I had a much harder time enjoying Everything and the Moon compared to What Happens In London. Their relationship as youth seemed completely rushed, frantic even, and I had a hard time believing the two to really be in love. Then, upon reunion, a wake-up call for one of the characters made their attempt to convince the other they are still in love and therefore the two must be married was off-putting. The relationship seemed to pushed on one side, and I understood the other person’s hesitation and suspicion. That part, and character, was the best part of this novel. The idea was good and should have been heart-wrenching, but that one character ruined it for me.
At the beginning of To Sir Phillip, with Love, the fifth book in the Bridgerton series, I thought I would find a novel on the same level as What Happens In London. Eloise Bridgerton, a young women of twenty-eight and soon to officially be a spinster, sends a letter of condolence to Sir Phillip upon the death of his wife, Marina, Eloise’s fourth cousin. The two strike up a friendship of sorts as they send letters back and forth, which ultimately leads to Sir Phillip asking Eloise if she would like to come for a visit and see if the two are compatible for marriage. Eloise never replies so imagine Sir Phillip’s surprise when she shows up early one morning without warning and without a chaperon.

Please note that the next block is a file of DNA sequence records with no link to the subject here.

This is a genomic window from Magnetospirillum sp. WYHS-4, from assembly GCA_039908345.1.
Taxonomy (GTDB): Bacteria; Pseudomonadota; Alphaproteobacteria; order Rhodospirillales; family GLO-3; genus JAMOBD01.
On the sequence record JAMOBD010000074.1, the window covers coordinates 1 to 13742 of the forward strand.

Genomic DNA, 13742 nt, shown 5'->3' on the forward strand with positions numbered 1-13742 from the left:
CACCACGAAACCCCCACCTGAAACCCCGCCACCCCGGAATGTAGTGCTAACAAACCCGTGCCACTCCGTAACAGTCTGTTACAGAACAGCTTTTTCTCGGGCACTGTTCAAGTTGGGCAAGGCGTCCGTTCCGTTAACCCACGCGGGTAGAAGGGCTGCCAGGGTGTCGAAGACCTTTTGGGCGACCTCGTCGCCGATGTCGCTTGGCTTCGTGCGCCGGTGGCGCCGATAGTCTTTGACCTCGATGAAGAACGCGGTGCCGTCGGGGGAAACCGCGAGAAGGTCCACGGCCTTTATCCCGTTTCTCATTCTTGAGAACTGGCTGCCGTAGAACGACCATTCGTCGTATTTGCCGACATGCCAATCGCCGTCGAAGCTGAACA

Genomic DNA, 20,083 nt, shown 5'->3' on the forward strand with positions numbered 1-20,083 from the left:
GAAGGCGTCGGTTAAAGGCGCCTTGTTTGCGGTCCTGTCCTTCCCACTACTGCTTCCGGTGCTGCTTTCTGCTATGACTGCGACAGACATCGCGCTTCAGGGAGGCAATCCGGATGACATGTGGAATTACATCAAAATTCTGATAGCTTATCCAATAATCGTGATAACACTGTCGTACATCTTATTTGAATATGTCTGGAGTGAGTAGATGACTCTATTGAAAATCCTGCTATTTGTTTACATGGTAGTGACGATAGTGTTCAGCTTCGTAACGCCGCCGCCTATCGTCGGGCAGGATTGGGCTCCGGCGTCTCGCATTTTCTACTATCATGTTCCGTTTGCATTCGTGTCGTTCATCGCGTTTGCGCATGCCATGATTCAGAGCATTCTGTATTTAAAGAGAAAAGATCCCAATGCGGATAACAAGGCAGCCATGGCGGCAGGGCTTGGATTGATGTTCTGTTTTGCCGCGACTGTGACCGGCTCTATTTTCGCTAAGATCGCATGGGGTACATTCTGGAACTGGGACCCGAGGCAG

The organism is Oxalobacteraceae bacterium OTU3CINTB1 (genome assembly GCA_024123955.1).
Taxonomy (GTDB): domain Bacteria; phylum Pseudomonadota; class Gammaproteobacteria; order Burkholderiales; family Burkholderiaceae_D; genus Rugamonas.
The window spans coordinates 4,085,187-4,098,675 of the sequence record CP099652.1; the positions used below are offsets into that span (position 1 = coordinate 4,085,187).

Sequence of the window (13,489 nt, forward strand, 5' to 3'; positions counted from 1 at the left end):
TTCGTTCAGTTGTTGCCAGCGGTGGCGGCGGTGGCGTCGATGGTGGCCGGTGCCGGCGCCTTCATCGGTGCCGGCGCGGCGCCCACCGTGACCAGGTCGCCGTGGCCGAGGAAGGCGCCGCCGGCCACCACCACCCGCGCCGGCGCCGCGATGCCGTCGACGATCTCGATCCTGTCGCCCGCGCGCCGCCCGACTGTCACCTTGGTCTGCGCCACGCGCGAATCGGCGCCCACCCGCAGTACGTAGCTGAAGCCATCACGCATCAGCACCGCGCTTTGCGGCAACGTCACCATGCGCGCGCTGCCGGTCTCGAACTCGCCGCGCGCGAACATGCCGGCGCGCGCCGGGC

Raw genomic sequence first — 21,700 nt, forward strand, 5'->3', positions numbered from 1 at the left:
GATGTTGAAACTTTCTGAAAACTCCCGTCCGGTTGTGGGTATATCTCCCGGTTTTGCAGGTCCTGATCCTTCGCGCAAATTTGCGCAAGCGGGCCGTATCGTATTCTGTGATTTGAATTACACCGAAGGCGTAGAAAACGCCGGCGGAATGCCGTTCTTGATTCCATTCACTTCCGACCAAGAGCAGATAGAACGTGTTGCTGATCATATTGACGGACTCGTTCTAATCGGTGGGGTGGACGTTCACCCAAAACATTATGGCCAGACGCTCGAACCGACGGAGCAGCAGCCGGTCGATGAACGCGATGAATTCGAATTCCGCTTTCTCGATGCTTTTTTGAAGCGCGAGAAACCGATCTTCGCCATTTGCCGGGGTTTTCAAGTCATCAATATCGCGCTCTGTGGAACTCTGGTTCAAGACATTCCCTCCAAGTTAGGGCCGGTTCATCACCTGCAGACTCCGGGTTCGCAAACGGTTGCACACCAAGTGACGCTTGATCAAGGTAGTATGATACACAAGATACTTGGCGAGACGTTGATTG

Sir Phillip is completely disassociated with everyone around him including his children, preferring instead to spend his time alone in his greenhouse, and it’s difficult to imagine him ever having written letters back to Eloise. It’s also difficult to believe that anyone could fall in love with him as his personality is furthered in the novel. His horrible little monsters children, Amanda and Oliver, reminded me too much of the Von Trapp children in “The Sound of Music” with the toads, pine cones, and other governess ridding techniques. Eloise, who is supposed to be a bright girl that turned down proposal after proposal because she was smart enough to realize she wants a love match, doesn’t realize that running off without a word to her mother, four brothers, three sisters, or best friend might not be such a good idea. And she also doesn’t realize that living with Sir Phillip without a proper chaperon might force her hand into marriage, which she isn’t sure is a love match, when her brothers arrive at Sir Phillip’s home. The “heroine” is pretty unrealistic, and therefore the plot followsin the same direction.